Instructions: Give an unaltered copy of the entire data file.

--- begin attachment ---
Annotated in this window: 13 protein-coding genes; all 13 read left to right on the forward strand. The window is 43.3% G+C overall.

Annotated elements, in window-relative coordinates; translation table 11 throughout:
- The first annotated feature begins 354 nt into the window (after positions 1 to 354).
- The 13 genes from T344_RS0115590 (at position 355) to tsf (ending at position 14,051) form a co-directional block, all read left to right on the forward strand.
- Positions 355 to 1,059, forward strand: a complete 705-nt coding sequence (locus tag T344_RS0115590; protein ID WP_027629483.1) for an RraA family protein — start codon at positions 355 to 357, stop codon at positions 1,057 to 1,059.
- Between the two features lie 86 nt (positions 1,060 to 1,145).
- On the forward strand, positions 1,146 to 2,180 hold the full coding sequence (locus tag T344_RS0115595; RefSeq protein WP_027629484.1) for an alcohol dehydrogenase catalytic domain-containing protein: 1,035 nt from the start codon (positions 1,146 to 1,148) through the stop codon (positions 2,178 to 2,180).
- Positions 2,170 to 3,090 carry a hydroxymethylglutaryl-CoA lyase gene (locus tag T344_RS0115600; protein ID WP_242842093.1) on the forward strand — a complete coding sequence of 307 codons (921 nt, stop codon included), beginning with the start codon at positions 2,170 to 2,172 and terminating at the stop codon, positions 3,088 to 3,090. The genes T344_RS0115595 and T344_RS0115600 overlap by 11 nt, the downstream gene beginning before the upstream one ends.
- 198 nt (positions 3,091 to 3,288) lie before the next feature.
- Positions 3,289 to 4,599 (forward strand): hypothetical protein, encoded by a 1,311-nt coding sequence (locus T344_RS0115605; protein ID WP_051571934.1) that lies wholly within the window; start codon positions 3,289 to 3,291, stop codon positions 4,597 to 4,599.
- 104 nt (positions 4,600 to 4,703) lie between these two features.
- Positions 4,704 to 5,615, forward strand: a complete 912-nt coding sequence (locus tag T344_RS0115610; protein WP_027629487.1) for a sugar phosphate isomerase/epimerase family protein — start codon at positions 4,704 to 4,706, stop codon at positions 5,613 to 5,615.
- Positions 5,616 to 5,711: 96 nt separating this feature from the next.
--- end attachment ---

Annotated in this window: 13 protein-coding genes; all 13 read left to right on the forward strand. The window is 43.3% G+C overall.

Annotated elements, in window-relative coordinates; translation table 11 throughout:
- The first annotated feature begins 354 nt into the window (after positions 1 to 354).
- The 13 genes from T344_RS0115590 (at position 355) to tsf (ending at position 14,051) form a co-directional block, all read left to right on the forward strand.
- Positions 355 to 1,059, forward strand: a complete 705-nt coding sequence (locus tag T344_RS0115590; protein ID WP_027629483.1) for an RraA family protein — start codon at positions 355 to 357, stop codon at positions 1,057 to 1,059.
- Between the two features lie 86 nt (positions 1,060 to 1,145).
- On the forward strand, positions 1,146 to 2,180 hold the full coding sequence (locus tag T344_RS0115595; RefSeq protein WP_027629484.1) for an alcohol dehydrogenase catalytic domain-containing protein: 1,035 nt from the start codon (positions 1,146 to 1,148) through the stop codon (positions 2,178 to 2,180).
- Positions 2,170 to 3,090 carry a hydroxymethylglutaryl-CoA lyase gene (locus tag T344_RS0115600; protein ID WP_242842093.1) on the forward strand — a complete coding sequence of 307 codons (921 nt, stop codon included), beginning with the start codon at positions 2,170 to 2,172 and terminating at the stop codon, positions 3,088 to 3,090. The genes T344_RS0115595 and T344_RS0115600 overlap by 11 nt, the downstream gene beginning before the upstream one ends.
- 198 nt (positions 3,091 to 3,288) lie before the next feature.
- Positions 3,289 to 4,599 (forward strand): hypothetical protein, encoded by a 1,311-nt coding sequence (locus T344_RS0115605; protein ID WP_051571934.1) that lies wholly within the window; start codon positions 3,289 to 3,291, stop codon positions 4,597 to 4,599.
- 104 nt (positions 4,600 to 4,703) lie between these two features.
- Positions 4,704 to 5,615, forward strand: a complete 912-nt coding sequence (locus tag T344_RS0115610; protein WP_027629487.1) for a sugar phosphate isomerase/epimerase family protein — start codon at positions 4,704 to 4,706, stop codon at positions 5,613 to 5,615.
- Positions 5,616 to 5,711: 96 nt separating this feature from the next.